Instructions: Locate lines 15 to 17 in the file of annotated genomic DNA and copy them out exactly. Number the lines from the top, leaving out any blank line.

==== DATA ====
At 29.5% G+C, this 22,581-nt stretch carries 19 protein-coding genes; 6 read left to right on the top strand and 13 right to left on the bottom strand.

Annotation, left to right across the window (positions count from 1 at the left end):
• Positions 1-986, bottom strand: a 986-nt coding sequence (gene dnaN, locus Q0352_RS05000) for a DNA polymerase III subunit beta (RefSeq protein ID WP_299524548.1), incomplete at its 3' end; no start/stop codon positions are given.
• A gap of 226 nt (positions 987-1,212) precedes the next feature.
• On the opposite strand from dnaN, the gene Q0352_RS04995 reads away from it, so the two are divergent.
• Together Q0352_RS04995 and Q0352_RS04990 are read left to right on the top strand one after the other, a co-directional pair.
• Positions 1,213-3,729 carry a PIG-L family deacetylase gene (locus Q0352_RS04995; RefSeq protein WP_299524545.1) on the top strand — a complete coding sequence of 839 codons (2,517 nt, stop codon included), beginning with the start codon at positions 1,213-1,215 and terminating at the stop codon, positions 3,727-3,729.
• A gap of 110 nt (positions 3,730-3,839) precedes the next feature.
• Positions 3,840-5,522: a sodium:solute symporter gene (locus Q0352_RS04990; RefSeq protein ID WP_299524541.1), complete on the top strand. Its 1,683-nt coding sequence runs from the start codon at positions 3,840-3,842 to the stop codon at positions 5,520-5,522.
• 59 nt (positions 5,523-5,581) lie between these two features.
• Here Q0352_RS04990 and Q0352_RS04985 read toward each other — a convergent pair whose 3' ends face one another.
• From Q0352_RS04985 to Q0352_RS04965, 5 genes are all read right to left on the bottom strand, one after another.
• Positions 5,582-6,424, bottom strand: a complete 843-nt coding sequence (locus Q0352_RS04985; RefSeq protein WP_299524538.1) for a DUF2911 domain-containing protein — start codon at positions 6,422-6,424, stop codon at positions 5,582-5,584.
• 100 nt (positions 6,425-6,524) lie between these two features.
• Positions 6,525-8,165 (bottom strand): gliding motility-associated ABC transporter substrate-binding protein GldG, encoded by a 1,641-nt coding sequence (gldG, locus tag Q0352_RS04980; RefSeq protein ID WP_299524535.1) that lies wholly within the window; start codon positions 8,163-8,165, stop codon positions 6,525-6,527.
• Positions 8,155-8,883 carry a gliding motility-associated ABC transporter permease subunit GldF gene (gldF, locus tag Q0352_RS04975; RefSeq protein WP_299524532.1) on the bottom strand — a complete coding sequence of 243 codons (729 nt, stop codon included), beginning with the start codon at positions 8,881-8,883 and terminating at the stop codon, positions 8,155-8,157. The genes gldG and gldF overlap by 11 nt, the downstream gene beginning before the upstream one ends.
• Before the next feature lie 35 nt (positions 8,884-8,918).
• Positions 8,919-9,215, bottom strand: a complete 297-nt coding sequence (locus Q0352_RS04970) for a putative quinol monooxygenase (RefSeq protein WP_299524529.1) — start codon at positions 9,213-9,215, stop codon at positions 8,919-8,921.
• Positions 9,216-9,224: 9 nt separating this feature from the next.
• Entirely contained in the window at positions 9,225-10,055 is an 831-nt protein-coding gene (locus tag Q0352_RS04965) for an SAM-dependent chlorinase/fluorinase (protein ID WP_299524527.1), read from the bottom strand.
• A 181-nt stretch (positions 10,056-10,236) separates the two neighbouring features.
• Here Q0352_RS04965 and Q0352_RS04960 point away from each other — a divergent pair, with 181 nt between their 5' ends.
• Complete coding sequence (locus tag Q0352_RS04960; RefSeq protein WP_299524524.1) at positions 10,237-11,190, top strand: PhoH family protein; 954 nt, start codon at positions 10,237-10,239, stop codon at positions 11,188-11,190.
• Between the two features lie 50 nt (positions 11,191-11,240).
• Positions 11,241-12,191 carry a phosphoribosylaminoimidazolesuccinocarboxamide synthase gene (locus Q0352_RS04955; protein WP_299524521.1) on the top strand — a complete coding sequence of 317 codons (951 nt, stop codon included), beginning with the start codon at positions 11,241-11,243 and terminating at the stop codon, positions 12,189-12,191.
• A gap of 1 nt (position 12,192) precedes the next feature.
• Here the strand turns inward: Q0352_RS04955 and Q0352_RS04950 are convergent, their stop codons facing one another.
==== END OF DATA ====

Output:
• Positions 6,525-8,165 (bottom strand): gliding motility-associated ABC transporter substrate-binding protein GldG, encoded by a 1,641-nt coding sequence (gldG, locus tag Q0352_RS04980; RefSeq protein ID WP_299524535.1) that lies wholly within the window; start codon positions 8,163-8,165, stop codon positions 6,525-6,527.
• Positions 8,155-8,883 carry a gliding motility-associated ABC transporter permease subunit GldF gene (gldF, locus tag Q0352_RS04975; RefSeq protein WP_299524532.1) on the bottom strand — a complete coding sequence of 243 codons (729 nt, stop codon included), beginning with the start codon at positions 8,881-8,883 and terminating at the stop codon, positions 8,155-8,157. The genes gldG and gldF overlap by 11 nt, the downstream gene beginning before the upstream one ends.
• Before the next feature lie 35 nt (positions 8,884-8,918).